F. Sionil Jose’s novel Gagamba tells a story of the Philippines in a post-Marcos timeframe, an interval wherein many Filipino’s hopes and dreams are within reach after establishing democracy once again. To our despair, it seems that the dream has been an illusion all along. After achieving victory in the People Power, we still see ourselves and our nation stagnant in a swamp of poverty and corruption. One man’s power and dictatorship rule is cut, but the deceptive devils along with their intimidating leister are still lurking around, mortifying the very nation’s hope and spirit.

A Thousand Splendid Suns by Khaled Hosseini

Khaled Houssein

9.5 / 10

For those who have been awed by Khaled Housseini’s first novel “The Kite Runner”, his second masterpiece will astound you. A Thousand Splendid Suns is said by many as paramount of his two novels. To me, though with great difficult to distinguish, I felt more attached to his first work The Kite Runner. But I’m not saying that A Thousand Splendid Suns is a title to be put aside, it is in fact a vital gaffe to not open its enthralling pages.

If The Kite Runner obviously focused its story on the different men of Afghanistan, Hosseini’s following to his first work, A Thousand Splendid Suns then gives way to the women of Afghanistan who are most decrepit and oppressed by the many occurrence in the Afghan land. Unlike from the start of The Kite Runner, A Thousand Splendid Suns will not give readers a chance to be prepared from the tears and.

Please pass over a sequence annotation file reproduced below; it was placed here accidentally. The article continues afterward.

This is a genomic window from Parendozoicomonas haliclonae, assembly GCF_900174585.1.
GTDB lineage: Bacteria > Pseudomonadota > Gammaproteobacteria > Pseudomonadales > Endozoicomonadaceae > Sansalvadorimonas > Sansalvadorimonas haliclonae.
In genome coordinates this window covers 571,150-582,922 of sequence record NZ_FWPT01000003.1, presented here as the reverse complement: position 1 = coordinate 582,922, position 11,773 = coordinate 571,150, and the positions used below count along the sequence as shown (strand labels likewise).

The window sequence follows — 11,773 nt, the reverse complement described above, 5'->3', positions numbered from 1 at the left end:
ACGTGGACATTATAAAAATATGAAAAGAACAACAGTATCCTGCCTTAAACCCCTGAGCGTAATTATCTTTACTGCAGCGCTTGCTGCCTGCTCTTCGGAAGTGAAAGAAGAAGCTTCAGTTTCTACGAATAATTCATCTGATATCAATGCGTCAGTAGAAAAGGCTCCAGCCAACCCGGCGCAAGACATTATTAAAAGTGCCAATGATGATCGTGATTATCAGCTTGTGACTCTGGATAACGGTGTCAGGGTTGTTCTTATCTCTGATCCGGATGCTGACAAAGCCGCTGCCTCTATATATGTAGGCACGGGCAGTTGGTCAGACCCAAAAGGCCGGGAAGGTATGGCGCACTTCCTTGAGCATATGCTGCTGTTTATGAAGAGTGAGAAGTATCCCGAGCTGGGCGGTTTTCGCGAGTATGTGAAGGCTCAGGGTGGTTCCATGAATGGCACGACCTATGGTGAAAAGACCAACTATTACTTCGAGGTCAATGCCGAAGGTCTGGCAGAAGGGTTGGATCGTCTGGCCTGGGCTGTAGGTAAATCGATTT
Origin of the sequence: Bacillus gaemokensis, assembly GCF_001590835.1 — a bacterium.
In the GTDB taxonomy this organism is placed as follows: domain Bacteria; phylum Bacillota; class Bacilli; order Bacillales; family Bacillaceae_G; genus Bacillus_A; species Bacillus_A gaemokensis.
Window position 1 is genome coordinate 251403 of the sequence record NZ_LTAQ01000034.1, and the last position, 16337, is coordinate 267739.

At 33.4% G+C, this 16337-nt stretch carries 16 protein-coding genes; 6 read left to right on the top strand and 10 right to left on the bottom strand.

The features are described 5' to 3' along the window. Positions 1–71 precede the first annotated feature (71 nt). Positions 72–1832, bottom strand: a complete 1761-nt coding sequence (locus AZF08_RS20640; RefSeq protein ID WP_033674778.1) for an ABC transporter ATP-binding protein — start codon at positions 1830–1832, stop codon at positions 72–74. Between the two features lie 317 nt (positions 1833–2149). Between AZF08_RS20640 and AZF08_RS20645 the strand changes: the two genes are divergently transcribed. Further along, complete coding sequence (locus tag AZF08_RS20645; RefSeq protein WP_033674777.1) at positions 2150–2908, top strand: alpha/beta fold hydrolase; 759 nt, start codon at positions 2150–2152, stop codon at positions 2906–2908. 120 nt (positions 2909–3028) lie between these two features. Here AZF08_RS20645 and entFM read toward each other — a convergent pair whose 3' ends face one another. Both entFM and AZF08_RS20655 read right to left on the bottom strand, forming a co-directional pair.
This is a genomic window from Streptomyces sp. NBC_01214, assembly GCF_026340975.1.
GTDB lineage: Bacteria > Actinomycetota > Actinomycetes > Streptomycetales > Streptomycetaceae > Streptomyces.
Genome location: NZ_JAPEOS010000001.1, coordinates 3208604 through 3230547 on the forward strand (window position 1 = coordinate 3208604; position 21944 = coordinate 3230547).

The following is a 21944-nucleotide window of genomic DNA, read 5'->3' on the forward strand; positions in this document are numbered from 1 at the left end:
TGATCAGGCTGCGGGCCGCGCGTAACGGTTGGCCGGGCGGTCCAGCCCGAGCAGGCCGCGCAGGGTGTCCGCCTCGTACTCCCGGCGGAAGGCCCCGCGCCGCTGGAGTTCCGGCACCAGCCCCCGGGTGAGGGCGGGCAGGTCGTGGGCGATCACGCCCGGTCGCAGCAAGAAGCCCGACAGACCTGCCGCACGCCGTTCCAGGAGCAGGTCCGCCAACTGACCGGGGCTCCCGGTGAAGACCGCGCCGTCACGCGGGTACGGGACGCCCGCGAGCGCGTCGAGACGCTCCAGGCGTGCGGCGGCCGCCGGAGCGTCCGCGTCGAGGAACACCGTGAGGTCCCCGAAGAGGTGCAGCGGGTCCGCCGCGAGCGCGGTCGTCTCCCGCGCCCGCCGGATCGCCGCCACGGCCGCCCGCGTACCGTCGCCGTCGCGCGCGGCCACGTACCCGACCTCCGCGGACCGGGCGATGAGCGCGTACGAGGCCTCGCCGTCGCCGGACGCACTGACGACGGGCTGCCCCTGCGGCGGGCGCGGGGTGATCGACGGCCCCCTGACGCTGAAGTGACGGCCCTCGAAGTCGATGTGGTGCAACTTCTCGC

The author perceptibly didn’t negate the women of his native land. He, in truth, gave much importance to them as he gave in details what the women were from the monarch-era to the Russian Invasion and the Taliban takeover up to the present day Afghanistan. The world is to be exposed, with A Thousand Splendid Suns, to the experiences women had throughout the degradation of the great Afghanistan they’ve known.
There are two parts of the book where Hosseini focused on the background stories of two different heroines: Laila and Mariam. Both representing two different generations and type of Afghan women: Mariam as the god-fearing, illiterate, conservative, and submissive; while Laila as the educated, liberated, contemporary, and well-opinionated woman of Afghanistan. Both are to experience the cruelty and sadist twist of fate their unrecognizable country will impose on all Afghan women. They are to endure and even though battered will end up victorious as they find hope in each other (the only thread they are to hold onto) that there will be a better Afghanistan for all women and their children.

Today’s Afghanistan has existing women rights group and organizations that are fighting for the place of women’s equality and place in Afghanistan. Let this eye-opener novel be an inspiration to not just Afghan women but to all who are in struggle with social injustices and abuse in different countries.

The Kite Runner by Khaled Hosseini

Kite Runner, Khaled Housseini, fiction, books, afghanistan

9.5 / 10